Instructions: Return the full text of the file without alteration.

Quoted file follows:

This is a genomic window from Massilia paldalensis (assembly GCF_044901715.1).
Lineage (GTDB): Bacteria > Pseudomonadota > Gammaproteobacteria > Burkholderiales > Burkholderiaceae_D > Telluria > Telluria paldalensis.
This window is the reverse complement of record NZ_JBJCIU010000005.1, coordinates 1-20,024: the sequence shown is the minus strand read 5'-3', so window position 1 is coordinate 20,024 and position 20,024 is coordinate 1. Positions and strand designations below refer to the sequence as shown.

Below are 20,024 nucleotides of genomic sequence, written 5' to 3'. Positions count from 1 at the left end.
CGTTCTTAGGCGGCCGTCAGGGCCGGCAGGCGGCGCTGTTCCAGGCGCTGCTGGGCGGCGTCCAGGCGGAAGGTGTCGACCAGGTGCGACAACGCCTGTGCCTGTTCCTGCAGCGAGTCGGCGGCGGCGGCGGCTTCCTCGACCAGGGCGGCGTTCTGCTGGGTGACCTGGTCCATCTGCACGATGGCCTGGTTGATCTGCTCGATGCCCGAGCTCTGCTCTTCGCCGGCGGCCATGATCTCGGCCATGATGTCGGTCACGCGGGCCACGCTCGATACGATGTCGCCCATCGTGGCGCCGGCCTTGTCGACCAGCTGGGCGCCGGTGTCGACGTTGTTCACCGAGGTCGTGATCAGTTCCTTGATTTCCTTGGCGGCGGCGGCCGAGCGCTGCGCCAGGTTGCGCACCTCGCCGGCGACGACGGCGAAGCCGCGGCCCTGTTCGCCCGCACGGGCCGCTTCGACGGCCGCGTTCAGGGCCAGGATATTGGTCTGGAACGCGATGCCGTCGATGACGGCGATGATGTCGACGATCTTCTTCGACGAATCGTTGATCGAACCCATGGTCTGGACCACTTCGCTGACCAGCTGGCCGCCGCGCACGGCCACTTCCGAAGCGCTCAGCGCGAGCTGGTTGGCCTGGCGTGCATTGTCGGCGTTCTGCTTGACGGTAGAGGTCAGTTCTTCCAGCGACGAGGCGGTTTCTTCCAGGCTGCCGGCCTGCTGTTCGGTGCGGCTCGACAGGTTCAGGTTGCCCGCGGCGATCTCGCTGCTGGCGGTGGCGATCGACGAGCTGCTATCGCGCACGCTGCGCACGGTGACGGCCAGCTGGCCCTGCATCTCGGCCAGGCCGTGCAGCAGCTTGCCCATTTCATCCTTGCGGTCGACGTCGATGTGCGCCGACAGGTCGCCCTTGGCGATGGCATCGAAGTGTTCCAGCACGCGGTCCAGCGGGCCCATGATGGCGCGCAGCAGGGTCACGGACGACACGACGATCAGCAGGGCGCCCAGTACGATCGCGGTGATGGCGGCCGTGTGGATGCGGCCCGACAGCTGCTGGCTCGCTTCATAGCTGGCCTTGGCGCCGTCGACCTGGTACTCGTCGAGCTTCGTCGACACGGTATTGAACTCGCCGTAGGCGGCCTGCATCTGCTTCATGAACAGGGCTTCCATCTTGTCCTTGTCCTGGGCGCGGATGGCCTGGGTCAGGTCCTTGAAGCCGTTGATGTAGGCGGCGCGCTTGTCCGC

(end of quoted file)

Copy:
This is a genomic window from Massilia paldalensis (assembly GCF_044901715.1).
Lineage (GTDB): Bacteria > Pseudomonadota > Gammaproteobacteria > Burkholderiales > Burkholderiaceae_D > Telluria > Telluria paldalensis.
This window is the reverse complement of record NZ_JBJCIU010000005.1, coordinates 1-20,024: the sequence shown is the minus strand read 5'-3', so window position 1 is coordinate 20,024 and position 20,024 is coordinate 1. Positions and strand designations below refer to the sequence as shown.

Below are 20,024 nucleotides of genomic sequence, written 5' to 3'. Positions count from 1 at the left end.
CGTTCTTAGGCGGCCGTCAGGGCCGGCAGGCGGCGCTGTTCCAGGCGCTGCTGGGCGGCGTCCAGGCGGAAGGTGTCGACCAGGTGCGACAACGCCTGTGCCTGTTCCTGCAGCGAGTCGGCGGCGGCGGCGGCTTCCTCGACCAGGGCGGCGTTCTGCTGGGTGACCTGGTCCATCTGCACGATGGCCTGGTTGATCTGCTCGATGCCCGAGCTCTGCTCTTCGCCGGCGGCCATGATCTCGGCCATGATGTCGGTCACGCGGGCCACGCTCGATACGATGTCGCCCATCGTGGCGCCGGCCTTGTCGACCAGCTGGGCGCCGGTGTCGACGTTGTTCACCGAGGTCGTGATCAGTTCCTTGATTTCCTTGGCGGCGGCGGCCGAGCGCTGCGCCAGGTTGCGCACCTCGCCGGCGACGACGGCGAAGCCGCGGCCCTGTTCGCCCGCACGGGCCGCTTCGACGGCCGCGTTCAGGGCCAGGATATTGGTCTGGAACGCGATGCCGTCGATGACGGCGATGATGTCGACGATCTTCTTCGACGAATCGTTGATCGAACCCATGGTCTGGACCACTTCGCTGACCAGCTGGCCGCCGCGCACGGCCACTTCCGAAGCGCTCAGCGCGAGCTGGTTGGCCTGGCGTGCATTGTCGGCGTTCTGCTTGACGGTAGAGGTCAGTTCTTCCAGCGACGAGGCGGTTTCTTCCAGGCTGCCGGCCTGCTGTTCGGTGCGGCTCGACAGGTTCAGGTTGCCCGCGGCGATCTCGCTGCTGGCGGTGGCGATCGACGAGCTGCTATCGCGCACGCTGCGCACGGTGACGGCCAGCTGGCCCTGCATCTCGGCCAGGCCGTGCAGCAGCTTGCCCATTTCATCCTTGCGGTCGACGTCGATGTGCGCCGACAGGTCGCCCTTGGCGATGGCATCGAAGTGTTCCAGCACGCGGTCCAGCGGGCCCATGATGGCGCGCAGCAGGGTCACGGACGACACGACGATCAGCAGGGCGCCCAGTACGATCGCGGTGATGGCGGCCGTGTGGATGCGGCCCGACAGCTGCTGGCTCGCTTCATAGCTGGCCTTGGCGCCGTCGACCTGGTACTCGTCGAGCTTCGTCGACACGGTATTGAACTCGCCGTAGGCGGCCTGCATCTGCTTCATGAACAGGGCTTCCATCTTGTCCTTGTCCTGGGCGCGGATGGCCTGGGTCAGGTCCTTGAAGCCGTTGATGTAGGCGGCGCGCTTGTCCGC